Yes, there's actually one more thing to learn about the makeup of your guitar. Have a look at the neck. There are small, thin, metal lines running along the neck in a neat column from the stock to the base. These are frets, and depressing the strings against the frets creates different sounds when the strings are depressed.
For the purpose of the player, it's best to think of frets as the space between these thin bands. Thus the first gap from the top of the guitar is the first fret, the second gap the second fret and so on. So when this guide tells you to place a finger on the second fret of the A string, for example, you want to depress the string on the second gap of the second string from the top. Make sense?
One of the cornerstones of thousands of songs, strummed or plucked (or both), is the G. It has a pleasant ringing sound often heard at the end of more pleasant ditties. It's also a little more difficult than some of the basic chords, but learning it early is key to mastering any number of songs.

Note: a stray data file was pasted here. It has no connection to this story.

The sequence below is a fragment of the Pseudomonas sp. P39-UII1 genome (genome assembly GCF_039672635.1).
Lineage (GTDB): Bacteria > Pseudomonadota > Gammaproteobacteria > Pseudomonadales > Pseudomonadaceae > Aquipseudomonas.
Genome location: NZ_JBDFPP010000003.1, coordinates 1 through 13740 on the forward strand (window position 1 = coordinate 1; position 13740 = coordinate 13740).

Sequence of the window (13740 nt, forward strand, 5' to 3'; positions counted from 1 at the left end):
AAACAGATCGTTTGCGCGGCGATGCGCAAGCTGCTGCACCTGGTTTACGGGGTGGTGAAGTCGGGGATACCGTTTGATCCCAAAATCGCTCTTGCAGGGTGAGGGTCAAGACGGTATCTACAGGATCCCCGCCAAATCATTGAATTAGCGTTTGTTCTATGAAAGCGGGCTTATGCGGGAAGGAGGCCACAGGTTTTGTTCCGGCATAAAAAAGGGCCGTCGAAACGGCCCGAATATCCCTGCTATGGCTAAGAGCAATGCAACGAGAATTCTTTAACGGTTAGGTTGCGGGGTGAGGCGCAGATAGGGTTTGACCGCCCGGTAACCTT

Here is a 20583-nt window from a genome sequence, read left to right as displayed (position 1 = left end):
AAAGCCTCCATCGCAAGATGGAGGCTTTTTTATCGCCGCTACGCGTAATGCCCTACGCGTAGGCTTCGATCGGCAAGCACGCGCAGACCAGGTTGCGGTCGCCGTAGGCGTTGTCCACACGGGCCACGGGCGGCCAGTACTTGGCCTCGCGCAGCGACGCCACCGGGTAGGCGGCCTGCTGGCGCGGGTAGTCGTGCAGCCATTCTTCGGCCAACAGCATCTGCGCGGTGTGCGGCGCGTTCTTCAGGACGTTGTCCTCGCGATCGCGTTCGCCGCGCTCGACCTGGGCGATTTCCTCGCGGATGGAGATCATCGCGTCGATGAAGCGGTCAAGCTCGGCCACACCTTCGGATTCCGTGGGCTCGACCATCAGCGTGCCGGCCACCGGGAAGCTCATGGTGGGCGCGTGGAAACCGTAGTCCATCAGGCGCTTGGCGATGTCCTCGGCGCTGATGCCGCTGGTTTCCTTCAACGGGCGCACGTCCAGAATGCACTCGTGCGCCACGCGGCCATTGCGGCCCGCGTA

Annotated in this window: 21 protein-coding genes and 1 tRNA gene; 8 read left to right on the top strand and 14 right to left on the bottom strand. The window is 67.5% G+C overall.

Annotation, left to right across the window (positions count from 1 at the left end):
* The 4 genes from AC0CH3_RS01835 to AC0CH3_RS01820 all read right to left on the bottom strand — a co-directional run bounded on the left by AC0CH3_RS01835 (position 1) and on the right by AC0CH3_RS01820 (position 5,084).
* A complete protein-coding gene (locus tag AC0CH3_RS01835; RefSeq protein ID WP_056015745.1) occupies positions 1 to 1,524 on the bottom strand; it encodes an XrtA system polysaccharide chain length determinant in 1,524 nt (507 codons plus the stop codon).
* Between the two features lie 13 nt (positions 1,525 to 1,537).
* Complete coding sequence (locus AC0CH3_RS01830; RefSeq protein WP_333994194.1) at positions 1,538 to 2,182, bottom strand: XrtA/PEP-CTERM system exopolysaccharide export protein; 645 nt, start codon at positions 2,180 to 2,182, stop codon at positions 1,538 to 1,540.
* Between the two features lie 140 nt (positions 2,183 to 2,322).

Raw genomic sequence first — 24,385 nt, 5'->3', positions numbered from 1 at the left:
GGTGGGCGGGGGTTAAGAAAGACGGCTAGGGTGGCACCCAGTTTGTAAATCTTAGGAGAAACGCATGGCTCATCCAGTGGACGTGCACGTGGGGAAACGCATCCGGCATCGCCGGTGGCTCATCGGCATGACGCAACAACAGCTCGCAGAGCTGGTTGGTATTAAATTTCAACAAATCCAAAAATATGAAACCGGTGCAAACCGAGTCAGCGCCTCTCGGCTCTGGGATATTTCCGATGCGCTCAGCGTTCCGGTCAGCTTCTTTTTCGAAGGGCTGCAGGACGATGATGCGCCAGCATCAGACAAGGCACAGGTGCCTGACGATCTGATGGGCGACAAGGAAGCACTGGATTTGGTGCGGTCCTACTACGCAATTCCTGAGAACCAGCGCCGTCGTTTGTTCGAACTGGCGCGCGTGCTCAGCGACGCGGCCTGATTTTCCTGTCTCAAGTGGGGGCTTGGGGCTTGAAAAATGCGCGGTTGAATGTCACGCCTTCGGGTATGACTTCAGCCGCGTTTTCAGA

There are two ways to form a G, the latter of which is trickier but gives a slightly nicer sound:
- The first is to place your first finger on the second fret of the A string, the second on the third fret of the bottom E string and the third on the third fret of the top E string.
- The second is the same for the first two strings, though the third finger goes on the third fret of the B string and the fourth finger goes on the third fret of the top E string.
Next up the Em (E minor) string, which is perfect for mournful or darker songs. This is one of the simplest, easiest-to-learn chords on a guitar: simply place your second finger on the second fret of the A string and your third finger on the second fret of the D string. You can use the first and second fingers instead, if you wish, though it's easier to transition to other chords with the second and third.
E after Em? Yes, it's easier to learn the minor chord first, as E is just another finger added on to create a more pleasant sound. Keep the second and third fingers on the second frets, as before, then put the first finger on the first fret of the G string. Lift this finger to quickly and easily transition between the two.